With the inclusion of cover crops in the CAP 'greening' measures there is a renewed interest in this idea. Cover crops can help improve soil structure and quality, provide a source of nitrogen, and potentially suppress weeds and pests.
The direct agronomic benefits are reason enough for farmers to at least consider whether to grow a cover crop. By using cover crops growers can reduce the use of some herbicides, therefore minimising the risk of increased resistance. Some cover crops are said to have an allelopathic effect. This is where the cover crop exudes chemicals into the soil that inhibit germination and growth of the weeds, this is currently under research.The more obvious benefit of cover crops for weed control is that many are fast-growing and can help with controlling weeds by simply out-competing them for light, nutrients and water.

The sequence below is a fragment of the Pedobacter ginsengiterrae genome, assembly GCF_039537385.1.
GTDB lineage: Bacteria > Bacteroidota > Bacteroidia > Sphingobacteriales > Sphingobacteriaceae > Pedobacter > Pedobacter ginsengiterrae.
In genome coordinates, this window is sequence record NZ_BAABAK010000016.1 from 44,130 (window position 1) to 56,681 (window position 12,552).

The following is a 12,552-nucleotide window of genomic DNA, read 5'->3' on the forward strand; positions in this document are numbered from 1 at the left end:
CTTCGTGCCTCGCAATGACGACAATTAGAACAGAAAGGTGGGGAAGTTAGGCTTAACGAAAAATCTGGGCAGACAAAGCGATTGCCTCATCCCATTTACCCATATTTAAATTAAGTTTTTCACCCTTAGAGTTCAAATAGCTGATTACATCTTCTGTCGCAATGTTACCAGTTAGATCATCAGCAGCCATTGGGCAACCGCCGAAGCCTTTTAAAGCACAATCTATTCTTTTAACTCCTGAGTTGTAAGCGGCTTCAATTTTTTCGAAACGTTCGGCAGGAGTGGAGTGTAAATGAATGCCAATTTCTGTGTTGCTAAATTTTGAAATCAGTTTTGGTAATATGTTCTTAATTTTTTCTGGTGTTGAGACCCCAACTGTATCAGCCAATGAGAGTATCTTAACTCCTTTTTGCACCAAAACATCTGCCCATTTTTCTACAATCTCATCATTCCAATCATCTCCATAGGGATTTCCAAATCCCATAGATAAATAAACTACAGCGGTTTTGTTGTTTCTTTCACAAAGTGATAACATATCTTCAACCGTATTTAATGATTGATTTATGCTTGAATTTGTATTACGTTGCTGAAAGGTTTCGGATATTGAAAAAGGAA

A deep rooted cover crop will improve the vertical soil structure allowing the following cash crop a chance to produce an adequate root system to access moisture in dry conditions. The reliance on inorganic fertilisers and the associated costs can be lowered, whist increasing the organic matter content of the soil. This will then lead to an increase in the numbers of beneficial invertebrates thus helping to alleviate the burden of pests.
As soil biodiversity increases with improved levels of soil organic matter and lower inputs of pesticides, so will diversity further up the food chain. Many species of farmland bird are dependent on invertebrates for raising their young. During the winter months cover crops can provide much needed shelter for farm wildlife from harsh conditions. Retention of nutrients prevents leaching into the freshwater habitats that support a plethora of species.